According to a report from the American Medical Association (AMA), most people with COVID-19 won’t become severely ill; however, a significant percent develop what is called “long COVID.” It is estimated that anywhere from 15 percent to 80 percent of patients who contract COVID experience “long COVID” after recovering from the acute phase of COVID—even if they weren’t very sick in the first place.
Long COVID (officially named “post-acute sequelae to SARS-CoV-2” or “post-acute sequelae to COVID” infection, or simply “PASC” (PASC) is a wide range of new, returning, or ongoing health problems people experience more than four weeks after being first infected with COVID.
Worse, even people who did not have any symptoms of their acute COVID can experience long COVID.
Long covid can present as different types and combinations of health problems and can range in lengths of time, according to the CDC.
The odds of not coming down with long COVID (and of significantly reducing the odds of illness severe enough to warrant hospitalization) are dramatically lowered by becoming fully immunized with one of the three safe and highly effective vaccines available in the U.S.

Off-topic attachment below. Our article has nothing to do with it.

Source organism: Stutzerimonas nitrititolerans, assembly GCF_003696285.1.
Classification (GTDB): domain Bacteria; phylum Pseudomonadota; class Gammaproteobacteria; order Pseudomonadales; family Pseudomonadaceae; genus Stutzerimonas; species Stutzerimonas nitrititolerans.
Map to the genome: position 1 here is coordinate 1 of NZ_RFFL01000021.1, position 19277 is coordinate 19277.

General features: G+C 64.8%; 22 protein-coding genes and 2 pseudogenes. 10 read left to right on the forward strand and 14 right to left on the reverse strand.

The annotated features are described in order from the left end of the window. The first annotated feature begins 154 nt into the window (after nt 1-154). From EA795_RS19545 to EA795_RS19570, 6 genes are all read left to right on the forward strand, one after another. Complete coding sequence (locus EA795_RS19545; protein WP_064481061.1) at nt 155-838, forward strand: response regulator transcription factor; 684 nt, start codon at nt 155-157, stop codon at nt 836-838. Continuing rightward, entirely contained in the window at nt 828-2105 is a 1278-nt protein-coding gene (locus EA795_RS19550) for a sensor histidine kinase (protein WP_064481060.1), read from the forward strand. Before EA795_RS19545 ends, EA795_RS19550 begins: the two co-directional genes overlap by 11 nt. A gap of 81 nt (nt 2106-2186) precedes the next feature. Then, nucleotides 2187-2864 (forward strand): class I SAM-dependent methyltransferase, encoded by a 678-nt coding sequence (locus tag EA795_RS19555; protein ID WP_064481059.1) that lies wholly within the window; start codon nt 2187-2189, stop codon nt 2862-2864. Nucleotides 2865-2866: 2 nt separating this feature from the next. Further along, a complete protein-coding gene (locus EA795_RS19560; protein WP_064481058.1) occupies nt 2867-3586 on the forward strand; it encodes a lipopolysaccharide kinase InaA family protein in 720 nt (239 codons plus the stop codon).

The AMA offers more resources to help the millions living with long COVID.
© Copyright WLL, INC. 2021. This blog provides healthcare tips and advice that you can trust about a wide variety of general health information only and is not intended to be a substitute for professional medical advice, diagnosis, or treatment from your regular physician. If you are concerned about your health, take what you learn from this blog and meet with your personal doctor to discuss your concerns.